interpretation from the Public
Utilities commission,'' said Dean of
Administration William Jones.
No Advantage See*
"It seems to me,” he added,
"that there would be no advantage
to these living organizations in ac
cepting the company’s request for
a postponement.”
Administrative officials had in
dicated earlier this term to the
ASUO senate that, should the
Greek house be successful in get
ting rid of the pay phones, the ad
ministration would request similar
treatment for the University dor
Dick Kading, chairman of the
ASUO telephone committee, re
marked that "it’s a long wait”
(Please turn io fage sci cn)
Polled Students, Faculty Favor Gen. Eisenhower
By Jwn Uwii
Gen. Dwight D. Eisenhower was
preferred as the choice for presi
dent of the United States over
Sen. Robert A. Tuft (R.-Ohioi and
President Harry S. Truman by a
large majority of 39 Oregon stu
dents polled by the Emerald.
Eisenhower received 69 per cent
of the votes. Taft was second with
14 per cent, and Truman received
11 per cent. Undecided were 6 pei
cent of the students.
Below are 11 sample opinions ex
pressed on the question, "Who do
you prefer for president, Taft,
Eisenhower or Truman?”
Mary Sauccrman freshman in
sociology "Taft, but I don't think
he’ll get it. I think Eisenhower will
get it of the three."
Ilia Edwards sophomore in edu
cation "Eisenhower, but I think
he would have a rough time as he
would have to get the supjfbrt of
the progressive elements from both
parties. I'm fed up with the Tru
man administration and Taft is too
much of a ‘grand old party man'."
•lean Mauro sophomore in lib
eral arts "It’s between Taft and
Eisenhower. I think either would
make a good president.”
Mel Streeter senior in architec
ture "Eisenhower, naturally. I
don't like Taft's ideas of isolation
ism and Truman's wasteful gov
Mary Lou Elliott sophomore in
English "Eisenhower he's a gen
eral and a leader of the army and
I think he would do well as leader
of his country.”
Dick Burch freshman in jour
nalism “Truman, because he rep
resents the democratic principles
of our country and he's honest
e ven if his help isn't."
Bill Whitlock—freshman in lib- |
rial arts "Probably Eisenhower.
I don't care for Truman."
Jean Nielson -freshman in busi- (
ness "It would’t be Truman. It I
would be a tosa-up between Taft
and Eisenhower, and Eisenhower
would probably get it.”
Norma Terry—junior in liberal >
arts — "Eisenhower definitely. I '
Campus choice
think he’s got what the people i
want and need in these times of
war. History is faced with war and
we need a military minded man to
.handle the needs of today's VC-opld.” j
Clair Wellman—junior in econ
omics—“Taft, regardless of a lot
of his basic principles 1)£ ,is edu
cated to the job and has support of \
a lot of other congressmen."
Alice Johnson — "Eisenhower, i
Taft ran before and he didn't get
any place and I don't like Tru- '
Six Oregon professors were ask
ec! by the Emerald to indicate their ]
voting preference in respect to Sen. 1
Robert Taft. Gen. Dwight D. Eis
enhower and President Harry Tru
man—all of whom are currently
being considered as presidential
candidates in the 1952 race.
Four favored Eisenhower. Two
suggested that they would vote for
Eisenhower (or Taft in one case)
under certain conditions.
W. S. Haldinger—associate pro
fessor of art — “Eisenhower, be
cause he is more international
minded, he has a respect for the
world that the others don't, and I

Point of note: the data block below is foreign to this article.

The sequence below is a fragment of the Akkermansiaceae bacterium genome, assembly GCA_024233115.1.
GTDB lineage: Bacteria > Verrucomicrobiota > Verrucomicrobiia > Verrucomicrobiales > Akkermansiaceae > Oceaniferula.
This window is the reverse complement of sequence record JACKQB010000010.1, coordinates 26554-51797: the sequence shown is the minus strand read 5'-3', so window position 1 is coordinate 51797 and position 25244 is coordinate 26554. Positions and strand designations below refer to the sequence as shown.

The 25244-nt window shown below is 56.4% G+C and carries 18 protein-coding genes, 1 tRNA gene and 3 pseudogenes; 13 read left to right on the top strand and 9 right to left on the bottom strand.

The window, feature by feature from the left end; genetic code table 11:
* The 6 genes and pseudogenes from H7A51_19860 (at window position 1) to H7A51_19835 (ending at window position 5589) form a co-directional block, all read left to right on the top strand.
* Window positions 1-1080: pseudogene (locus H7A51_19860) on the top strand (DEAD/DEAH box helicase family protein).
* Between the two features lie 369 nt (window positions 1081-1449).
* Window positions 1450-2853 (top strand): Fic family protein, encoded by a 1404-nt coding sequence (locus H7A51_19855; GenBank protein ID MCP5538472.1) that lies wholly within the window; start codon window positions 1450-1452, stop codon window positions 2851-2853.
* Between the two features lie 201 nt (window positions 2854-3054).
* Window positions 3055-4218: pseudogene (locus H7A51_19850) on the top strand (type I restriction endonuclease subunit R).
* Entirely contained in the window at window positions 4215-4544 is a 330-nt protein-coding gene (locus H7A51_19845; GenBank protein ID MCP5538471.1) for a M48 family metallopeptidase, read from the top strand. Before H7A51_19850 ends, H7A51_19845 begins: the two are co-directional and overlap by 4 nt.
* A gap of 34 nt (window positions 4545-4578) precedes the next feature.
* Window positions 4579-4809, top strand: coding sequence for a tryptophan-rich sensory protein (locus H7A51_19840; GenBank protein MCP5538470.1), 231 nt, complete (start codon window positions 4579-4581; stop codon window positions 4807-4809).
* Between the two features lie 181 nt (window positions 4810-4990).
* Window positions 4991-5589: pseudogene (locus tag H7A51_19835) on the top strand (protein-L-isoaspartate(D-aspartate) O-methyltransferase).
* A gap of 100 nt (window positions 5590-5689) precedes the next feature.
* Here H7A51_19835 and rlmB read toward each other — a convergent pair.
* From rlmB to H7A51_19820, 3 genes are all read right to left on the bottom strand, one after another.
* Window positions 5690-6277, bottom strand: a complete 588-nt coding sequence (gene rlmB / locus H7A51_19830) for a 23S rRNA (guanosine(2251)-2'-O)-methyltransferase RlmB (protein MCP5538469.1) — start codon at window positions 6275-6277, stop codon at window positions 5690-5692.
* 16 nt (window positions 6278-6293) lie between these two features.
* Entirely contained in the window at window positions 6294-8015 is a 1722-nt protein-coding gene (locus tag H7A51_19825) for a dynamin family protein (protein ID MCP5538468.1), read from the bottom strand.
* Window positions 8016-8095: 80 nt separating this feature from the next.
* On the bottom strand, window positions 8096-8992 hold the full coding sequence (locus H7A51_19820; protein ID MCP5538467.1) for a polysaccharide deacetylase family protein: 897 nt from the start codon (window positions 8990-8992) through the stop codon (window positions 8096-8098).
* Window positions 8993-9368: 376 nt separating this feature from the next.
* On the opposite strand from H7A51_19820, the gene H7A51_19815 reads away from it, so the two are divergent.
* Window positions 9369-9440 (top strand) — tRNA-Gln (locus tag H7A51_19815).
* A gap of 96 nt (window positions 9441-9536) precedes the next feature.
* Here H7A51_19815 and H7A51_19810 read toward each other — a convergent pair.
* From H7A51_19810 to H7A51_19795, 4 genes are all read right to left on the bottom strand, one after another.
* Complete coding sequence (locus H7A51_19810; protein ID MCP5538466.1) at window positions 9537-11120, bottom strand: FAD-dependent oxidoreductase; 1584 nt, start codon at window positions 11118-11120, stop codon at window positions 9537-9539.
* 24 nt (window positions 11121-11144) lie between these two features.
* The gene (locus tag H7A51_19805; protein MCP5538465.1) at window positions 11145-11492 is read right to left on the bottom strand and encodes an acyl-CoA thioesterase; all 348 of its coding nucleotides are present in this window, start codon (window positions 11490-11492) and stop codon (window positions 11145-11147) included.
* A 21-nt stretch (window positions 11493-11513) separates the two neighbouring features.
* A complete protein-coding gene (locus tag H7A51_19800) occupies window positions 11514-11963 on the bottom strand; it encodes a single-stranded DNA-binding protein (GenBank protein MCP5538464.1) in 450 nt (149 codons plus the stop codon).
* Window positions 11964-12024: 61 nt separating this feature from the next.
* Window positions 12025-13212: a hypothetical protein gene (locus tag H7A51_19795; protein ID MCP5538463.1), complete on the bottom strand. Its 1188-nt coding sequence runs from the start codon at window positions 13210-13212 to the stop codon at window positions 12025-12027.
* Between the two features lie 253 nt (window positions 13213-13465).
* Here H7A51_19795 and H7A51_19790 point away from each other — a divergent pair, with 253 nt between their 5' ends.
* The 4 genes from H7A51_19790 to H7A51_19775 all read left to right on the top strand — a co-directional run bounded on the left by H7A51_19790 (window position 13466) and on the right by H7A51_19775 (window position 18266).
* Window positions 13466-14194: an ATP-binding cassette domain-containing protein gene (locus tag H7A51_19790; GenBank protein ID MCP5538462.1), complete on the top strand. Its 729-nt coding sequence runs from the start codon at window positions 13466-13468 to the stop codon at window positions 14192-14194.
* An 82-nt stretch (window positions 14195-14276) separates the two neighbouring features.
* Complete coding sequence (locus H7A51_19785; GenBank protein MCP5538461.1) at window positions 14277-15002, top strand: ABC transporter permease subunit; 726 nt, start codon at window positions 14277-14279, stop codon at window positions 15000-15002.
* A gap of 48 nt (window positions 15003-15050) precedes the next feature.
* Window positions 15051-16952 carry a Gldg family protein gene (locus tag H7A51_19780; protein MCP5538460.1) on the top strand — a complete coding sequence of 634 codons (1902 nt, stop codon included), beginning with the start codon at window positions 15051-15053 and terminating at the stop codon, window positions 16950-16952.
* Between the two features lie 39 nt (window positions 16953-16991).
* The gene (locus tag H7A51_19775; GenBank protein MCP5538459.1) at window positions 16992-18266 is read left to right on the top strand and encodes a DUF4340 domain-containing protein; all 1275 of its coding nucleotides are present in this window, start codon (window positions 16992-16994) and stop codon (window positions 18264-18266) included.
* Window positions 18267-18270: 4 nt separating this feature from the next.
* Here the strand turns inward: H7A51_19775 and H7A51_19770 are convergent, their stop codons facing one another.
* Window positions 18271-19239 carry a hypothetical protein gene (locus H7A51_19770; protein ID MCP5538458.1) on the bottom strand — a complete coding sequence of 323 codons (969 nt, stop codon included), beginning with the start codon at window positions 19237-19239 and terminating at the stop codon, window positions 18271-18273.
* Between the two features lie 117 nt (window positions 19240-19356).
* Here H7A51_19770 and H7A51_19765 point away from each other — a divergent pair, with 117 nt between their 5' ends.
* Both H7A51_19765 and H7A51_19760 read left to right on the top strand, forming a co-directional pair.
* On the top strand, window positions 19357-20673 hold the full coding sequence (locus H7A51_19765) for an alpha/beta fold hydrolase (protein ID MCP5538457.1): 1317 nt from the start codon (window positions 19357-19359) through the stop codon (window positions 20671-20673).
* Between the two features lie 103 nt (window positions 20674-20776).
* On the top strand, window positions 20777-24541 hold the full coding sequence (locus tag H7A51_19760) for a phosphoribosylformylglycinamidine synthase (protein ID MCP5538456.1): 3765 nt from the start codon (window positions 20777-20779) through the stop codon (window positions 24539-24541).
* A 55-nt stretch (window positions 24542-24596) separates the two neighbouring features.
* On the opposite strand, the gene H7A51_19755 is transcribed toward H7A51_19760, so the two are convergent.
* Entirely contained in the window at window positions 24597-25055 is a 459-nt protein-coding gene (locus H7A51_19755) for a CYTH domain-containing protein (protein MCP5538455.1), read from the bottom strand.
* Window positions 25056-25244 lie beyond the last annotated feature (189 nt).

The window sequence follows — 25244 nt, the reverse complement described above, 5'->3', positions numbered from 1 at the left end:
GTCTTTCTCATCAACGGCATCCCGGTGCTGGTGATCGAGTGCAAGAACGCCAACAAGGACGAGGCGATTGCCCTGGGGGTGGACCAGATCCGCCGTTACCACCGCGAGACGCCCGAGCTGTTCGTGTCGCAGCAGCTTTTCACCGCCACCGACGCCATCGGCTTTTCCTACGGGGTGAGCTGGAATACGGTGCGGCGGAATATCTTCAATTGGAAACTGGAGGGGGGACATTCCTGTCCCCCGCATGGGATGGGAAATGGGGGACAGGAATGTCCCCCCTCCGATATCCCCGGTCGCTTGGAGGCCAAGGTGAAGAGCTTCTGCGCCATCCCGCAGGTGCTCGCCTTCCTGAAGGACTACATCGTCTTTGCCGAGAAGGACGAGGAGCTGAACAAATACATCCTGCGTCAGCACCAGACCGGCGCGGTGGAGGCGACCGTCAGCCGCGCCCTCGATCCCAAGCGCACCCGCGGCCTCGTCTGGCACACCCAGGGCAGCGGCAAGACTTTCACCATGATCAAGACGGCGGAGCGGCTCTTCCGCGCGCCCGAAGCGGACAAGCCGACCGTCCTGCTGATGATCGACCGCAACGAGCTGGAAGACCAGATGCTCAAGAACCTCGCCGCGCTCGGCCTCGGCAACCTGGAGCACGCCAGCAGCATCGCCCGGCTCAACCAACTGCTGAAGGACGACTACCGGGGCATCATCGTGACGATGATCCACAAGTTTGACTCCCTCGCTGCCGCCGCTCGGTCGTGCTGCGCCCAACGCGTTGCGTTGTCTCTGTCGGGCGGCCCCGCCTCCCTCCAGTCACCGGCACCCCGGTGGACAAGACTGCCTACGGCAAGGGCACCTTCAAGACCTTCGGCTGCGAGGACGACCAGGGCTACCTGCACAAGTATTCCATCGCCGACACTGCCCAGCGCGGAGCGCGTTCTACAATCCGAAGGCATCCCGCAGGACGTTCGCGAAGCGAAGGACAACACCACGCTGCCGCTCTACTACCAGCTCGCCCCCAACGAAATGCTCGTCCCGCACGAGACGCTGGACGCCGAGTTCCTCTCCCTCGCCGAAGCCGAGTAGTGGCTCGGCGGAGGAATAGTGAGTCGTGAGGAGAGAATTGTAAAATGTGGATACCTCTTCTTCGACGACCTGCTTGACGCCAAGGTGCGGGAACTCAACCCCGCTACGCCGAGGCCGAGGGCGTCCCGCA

feel that there would be less
chance of our ship of state sinking
with him at the head of the gov
E. R. Bingham — instructor of
history--"Eisenhower. It is a pro
cess of elimination and I wouldn't
vote for Taft or Truman. The coun
try needs someone in which the
people have confidence.”
D. M. Dougherty-—head of the
foreign language department "I
don't care for Taft's isolationism.
I believe that Eisenhower is the
best man.”
C. P. Schleicher professor of
political science "I would defi
nitely not vote for Taft under any
circumstances. Whether I would
vote for Truman or Eisenhower
depends on Eisenhower's stand on
domestic issues and how much Eis
enhower^has been captured by the
conservative wing of the Repubii
cans. It is a hard question to an- |
W. C. Ball&ine — professor of ■
business—“I would rank them Eis
enhower, Taft and Truman."
E. M. Baldwin—associate pro
fessor of geology—"I would not
vote for Truman, but if either
Eisenhower or Taft was the Re
publican choice for President, I
would vote for him."
♦ ♦ e
Co liege Student
Poll Favors Ike
For President
General Dwight D. Eisenhower
is the favorite among college stu
dents for the next President Of i
the United States, according to a
poll recently conducted by the
Associated Collegiate press.
Sen. Robert Taft is more popular
among college students than Tru
man the poll showed, but about
one fourth of those interviewed
hadn't made up their minds yet.
Students at schools in every sec
tion of the country favored Eisen
hower, but in the Taft vs. Truman
argument, the results show certain
sectional differences.
Taft is the strongest in the Mid
west. A school in Indiana and an
other in Iowa are 75 per cent for
Taft. 14 per cent for Truman, but
students in Ohio, Taft’s home state
are less in favor of him than the.
students in other parts of the
Truman is strongest in the Far
West. In the South, the vote for
Truman and Taft is about even.
At the University of California,
the strongest Truman school, Tru
man attracted 43 per cent of the
votes while Taft polled 21 per
Eisenhower proved to be an
overwhelming favorite when stu
dents were asked who they would
vote for if Truman ran against
Eisenhower. Eisenhower polled 71
per cent of the votes against lt»
per cent for Truman.
Truman also lost to Taft in the
final results of the poll. Taft re
cieved 46 per cent of the votes
against 29 per cent for the Presi
In a recent public-opinion poll in
Portland. Eisenhower was the top
choice among Republicans and
Democrats. A total of 31 per cent
of the interviewed citizens indi
cated a preference for the former
Allied supreme commander in west
ern Europe.
If he captures the Republican
nomination, he may find himself
opposing either President Truman
or Sen. Estes Ket'auver, present
top Democratic possibilities.
Taft, who is vying with Ei.sen- *
hower. University of Minnesota
President Harold Stassen, Califor
nia Governor Earl Warren and
General Douglas MacArthur for
the Republican nomination presi
dential nomination, spoke in Port
land Wednesday night as part of
his campaign tour of the North
Taft said his brief appearances
in Portland and Pendleton likely
would be the only campaigning he
will do in Oregon for the GOP
nomination, according to the As
sociated Press. . > .